One of the arguments that us free market types make is that regulation, bureaucracy, and taxes with high transaction costs disproportionately hurt small businesses. Big established companies have their own bureaucracies to deal with government bureaucracies, but (as I can attest) the new entrepreneur usually struggles to make sense of all the regulation.
Over the past three years, there are fewer new companies creating fewer jobs — and not enough to replace companies that have died — according to a major article Friday in the Wall Street Journal:
Few Businesses Sprout, With Even Fewer JobsThe stats were grim. The WSJ charts showed that new firm creation peaked in 2005, but the past three years have had net job losses.
By Justin Lahart and Mark Whitehouse
Fewer new businesses are getting off the ground in the U.S., available data suggest, a development that could cloud the prospects for job growth and innovation.
The article quoted the latest econometric research on job creation, which shows that (depending on the phase of the economic cycle) most or all of the net jobs created in the US economy come in the first five years of a company’s life. After that, established businesses (large and small) are a net wash.
Several of these studies have been publicized (and funded) by the Kauffman Foundation. One example was the study by John Haltiwanger, Ron Jarmin and Javier Miranda using data of the U.S. Census Bureau’s Business Dynamics Statistics. They found that from 1980–2005, firms less than five years old accounted for all net job growth in the United States. The WSJ article quoted Haltiwanger as saying the young firm job creation process “isn't working very well now.”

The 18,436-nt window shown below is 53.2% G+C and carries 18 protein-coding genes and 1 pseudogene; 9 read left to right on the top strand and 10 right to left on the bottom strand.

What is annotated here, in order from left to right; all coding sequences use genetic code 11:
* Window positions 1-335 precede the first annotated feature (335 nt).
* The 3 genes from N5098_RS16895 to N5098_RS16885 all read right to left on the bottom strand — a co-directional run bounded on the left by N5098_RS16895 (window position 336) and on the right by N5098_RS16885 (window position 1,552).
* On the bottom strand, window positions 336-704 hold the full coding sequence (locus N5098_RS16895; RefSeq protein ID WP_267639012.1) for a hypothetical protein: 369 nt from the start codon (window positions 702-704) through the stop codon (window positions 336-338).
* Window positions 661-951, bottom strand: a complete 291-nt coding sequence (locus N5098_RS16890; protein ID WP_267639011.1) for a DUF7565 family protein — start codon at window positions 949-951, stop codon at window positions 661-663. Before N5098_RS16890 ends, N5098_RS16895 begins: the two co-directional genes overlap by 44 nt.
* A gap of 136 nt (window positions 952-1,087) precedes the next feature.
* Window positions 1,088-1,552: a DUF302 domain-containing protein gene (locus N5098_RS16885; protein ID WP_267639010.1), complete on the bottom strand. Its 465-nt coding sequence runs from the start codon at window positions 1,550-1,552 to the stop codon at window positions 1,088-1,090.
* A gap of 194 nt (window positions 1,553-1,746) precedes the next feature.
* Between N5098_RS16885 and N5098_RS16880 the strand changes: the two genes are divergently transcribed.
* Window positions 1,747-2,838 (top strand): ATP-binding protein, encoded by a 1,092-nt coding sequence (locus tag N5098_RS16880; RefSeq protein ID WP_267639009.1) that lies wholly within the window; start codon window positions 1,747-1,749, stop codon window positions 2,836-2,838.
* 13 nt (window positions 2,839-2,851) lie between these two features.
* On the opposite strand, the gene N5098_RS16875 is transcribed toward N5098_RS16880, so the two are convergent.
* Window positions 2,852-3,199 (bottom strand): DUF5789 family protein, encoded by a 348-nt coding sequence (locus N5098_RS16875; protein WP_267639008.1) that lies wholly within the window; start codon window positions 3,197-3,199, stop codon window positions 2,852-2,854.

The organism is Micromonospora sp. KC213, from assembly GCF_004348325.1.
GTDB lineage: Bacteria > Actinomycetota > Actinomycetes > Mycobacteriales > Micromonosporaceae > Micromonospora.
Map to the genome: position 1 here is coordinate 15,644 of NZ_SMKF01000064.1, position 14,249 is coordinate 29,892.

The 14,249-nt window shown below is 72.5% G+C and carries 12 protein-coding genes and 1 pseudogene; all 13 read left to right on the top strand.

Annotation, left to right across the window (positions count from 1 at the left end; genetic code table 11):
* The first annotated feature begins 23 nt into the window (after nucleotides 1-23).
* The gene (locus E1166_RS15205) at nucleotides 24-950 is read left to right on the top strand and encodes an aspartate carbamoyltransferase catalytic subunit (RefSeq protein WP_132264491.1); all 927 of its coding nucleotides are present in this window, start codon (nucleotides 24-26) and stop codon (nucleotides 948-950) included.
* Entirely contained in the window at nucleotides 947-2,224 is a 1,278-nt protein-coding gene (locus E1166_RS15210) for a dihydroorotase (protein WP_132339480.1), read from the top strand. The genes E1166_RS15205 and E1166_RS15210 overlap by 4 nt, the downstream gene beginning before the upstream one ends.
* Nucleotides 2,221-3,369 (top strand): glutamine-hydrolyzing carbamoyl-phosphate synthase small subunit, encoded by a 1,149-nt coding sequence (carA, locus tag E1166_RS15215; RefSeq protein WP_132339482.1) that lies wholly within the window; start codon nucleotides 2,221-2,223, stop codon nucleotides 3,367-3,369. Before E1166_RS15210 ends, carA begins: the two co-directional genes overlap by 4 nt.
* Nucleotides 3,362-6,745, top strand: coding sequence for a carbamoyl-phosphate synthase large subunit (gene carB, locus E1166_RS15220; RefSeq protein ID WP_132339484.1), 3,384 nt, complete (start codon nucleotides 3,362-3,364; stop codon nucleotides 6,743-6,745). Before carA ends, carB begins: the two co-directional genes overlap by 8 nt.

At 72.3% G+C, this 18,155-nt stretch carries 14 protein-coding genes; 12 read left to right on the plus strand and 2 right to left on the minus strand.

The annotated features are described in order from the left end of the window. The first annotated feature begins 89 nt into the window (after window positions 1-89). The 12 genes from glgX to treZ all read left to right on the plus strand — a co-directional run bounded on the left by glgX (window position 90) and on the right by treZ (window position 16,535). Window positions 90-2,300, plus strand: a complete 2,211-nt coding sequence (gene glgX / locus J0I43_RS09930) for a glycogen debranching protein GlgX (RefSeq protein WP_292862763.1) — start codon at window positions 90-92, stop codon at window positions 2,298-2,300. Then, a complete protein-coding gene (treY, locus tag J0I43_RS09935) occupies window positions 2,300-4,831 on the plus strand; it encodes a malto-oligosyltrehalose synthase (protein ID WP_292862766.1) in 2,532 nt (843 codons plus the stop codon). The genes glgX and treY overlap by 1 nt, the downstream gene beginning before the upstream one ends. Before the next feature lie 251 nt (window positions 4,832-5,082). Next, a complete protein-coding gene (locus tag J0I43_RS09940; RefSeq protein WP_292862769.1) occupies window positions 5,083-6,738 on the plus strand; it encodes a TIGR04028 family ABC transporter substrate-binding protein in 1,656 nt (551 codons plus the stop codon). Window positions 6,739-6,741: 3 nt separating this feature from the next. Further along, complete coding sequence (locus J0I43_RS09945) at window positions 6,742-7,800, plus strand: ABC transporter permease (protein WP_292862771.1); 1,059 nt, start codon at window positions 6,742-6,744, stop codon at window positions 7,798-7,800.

The data get worse: the firms that are being formed are creating less jobs. Some of this is the offshoring that has become common for (“born global”) startups born this century. However, it’s clear that scarcity of capital is impairing growth and particularly job growth.
Last month, I heard Prof. Haltiwanger deliver a keynote at a Kauffmann-founded workshop held at the Federal Reserve Board of Atlanta. (I was there to present my own research on uncertainty and small business success). The picture presented by Haltiwanger and others at the conference was consistent with other anecdotal evidence and the WSJ article: firms are not being created and those that are being created are much more cautious about hiring.
None of the studies yet prove what the root cause is of this weak expansion and job creation: lack of demand, lack of credit, increased costs caused by healthcare reform. But I think the data is relatively congruent: until new firms start being created and grow, there won’t be the jobs needed to get unemployment back down to single digits.